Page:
District Candidates Lois Murphy (PA-6) and Patrick
Candidates Forgo Raises
Candidates Launch National Initiative Calling on Challengers across the Country to Pledge ?No Pay Raise? when Elected .
Two weeks after Pennsylvania voters kicked fourteen incumbent members of the state legislature out of office because of their decision to give themselves pay raises, Democratic Congressional candidates Lois Murphy and Patrick Murphy emphasized their commitment to bringing change to Washington by pledging to not accept a congressional pay raise until the minimum wage is increased.
"I find it shameful that this Republican-led Congress has refused to raise the minimum wage for our working families. Meanwhile, the costs of gas, home heating oil, health care and college tuition have gone through the roof, and families are feeling the squeeze," Murphy said. "Since the last minimum wage increase ten years ago, members of Congress have received 7 pay raises, totaling nearly $28,000. If elected, I will not accept any increase in pay until the minimum wage is increased."
"I pledge never to accept a pay raise until the minimum wage is raised, and also not to take a pay raise in my first term," said Patrick Murphy. "I'm pledging not to raise my pay, but to work to raise the wages of hard working families, because it's time to change the way we do business in Washington. I support raising the minimum wage to $7.25 over the next two years, a sound plan with real bipartisan support. My opponent, Mike Fitzpatrick, has already received a pay raise in his first two years, never once voting to raise the minimum wage for the hardworking families back in the 8th District. It's time Congress remembered the voters back at home, not just themselves. It's time for a change, and that change starts here in Pennsylvania."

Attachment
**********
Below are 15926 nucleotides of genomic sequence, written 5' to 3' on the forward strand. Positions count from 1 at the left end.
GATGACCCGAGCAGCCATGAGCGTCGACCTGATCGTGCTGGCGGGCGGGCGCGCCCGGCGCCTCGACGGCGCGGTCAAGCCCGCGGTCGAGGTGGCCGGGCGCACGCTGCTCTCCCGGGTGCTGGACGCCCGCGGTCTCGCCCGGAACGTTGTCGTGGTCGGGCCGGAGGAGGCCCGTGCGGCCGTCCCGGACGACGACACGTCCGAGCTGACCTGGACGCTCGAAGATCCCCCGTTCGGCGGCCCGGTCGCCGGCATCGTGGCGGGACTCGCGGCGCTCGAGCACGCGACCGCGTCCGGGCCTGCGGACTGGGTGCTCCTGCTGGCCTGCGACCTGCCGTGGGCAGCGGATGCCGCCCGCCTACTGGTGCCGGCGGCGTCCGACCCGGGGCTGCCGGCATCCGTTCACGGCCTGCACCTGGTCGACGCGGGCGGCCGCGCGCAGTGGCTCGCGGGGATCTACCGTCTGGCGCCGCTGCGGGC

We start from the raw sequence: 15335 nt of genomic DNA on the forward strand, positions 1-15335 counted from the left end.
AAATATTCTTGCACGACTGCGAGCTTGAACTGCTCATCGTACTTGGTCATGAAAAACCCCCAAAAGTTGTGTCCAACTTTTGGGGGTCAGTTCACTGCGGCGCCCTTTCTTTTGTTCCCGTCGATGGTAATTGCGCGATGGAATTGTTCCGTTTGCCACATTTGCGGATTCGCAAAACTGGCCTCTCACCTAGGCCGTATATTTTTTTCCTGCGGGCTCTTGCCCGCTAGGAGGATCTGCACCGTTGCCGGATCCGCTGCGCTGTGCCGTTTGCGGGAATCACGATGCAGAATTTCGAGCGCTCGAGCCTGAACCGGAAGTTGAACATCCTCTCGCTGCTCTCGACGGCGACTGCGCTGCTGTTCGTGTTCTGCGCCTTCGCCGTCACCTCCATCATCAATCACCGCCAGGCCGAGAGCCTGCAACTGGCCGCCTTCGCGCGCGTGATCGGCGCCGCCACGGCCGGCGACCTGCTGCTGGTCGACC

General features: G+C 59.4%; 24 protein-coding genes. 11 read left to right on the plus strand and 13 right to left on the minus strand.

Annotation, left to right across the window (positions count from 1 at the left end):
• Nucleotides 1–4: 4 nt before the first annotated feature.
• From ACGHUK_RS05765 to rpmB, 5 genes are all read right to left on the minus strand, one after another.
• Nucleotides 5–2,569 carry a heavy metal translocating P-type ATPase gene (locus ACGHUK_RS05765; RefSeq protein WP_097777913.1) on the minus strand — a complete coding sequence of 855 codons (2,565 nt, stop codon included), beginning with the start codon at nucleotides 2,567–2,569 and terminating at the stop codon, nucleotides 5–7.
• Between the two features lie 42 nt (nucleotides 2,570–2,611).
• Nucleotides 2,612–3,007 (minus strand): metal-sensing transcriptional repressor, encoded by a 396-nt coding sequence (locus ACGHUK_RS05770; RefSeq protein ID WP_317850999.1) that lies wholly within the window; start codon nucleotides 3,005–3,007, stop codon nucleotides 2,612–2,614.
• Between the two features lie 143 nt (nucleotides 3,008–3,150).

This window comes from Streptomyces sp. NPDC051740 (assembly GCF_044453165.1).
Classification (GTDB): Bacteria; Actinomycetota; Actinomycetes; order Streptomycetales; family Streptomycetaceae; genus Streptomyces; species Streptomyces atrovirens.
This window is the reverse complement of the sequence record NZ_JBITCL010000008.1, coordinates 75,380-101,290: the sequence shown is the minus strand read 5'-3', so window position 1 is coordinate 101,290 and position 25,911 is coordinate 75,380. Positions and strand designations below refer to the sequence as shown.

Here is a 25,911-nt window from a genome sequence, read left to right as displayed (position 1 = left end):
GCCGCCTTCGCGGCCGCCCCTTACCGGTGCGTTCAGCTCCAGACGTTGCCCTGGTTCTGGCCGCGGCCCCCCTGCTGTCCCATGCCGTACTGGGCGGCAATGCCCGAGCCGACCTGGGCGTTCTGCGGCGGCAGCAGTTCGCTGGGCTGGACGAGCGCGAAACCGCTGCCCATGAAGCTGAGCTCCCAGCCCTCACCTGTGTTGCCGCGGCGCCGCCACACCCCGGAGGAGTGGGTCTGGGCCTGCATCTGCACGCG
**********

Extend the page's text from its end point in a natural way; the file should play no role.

The minimum wage has not been raised since 1997 and Jim Gerlach and Mike Fitzpatrick have done nothing to raise the minimum wage; yet they haven't hesitated to accept raises themselves. Both have voted to block efforts to raise the minimum wage. In fact, Jim Gerlach has twice blocked votes on legislation to raise the minimum wage.
The congressional raise has averaged about $4,000 per year over the last several years —which when multiplied by 435 members of the House of Representatives is over $1.7 million that Congress allocated to themselves.
Lois Murphy and Patrick Murphy pledged not to accept a pay raise
while in Congress, to donate any pay raise to a local charity, and
to always put the needs of middle class families in Pennsylvania
ahead of giving money to members of Congress.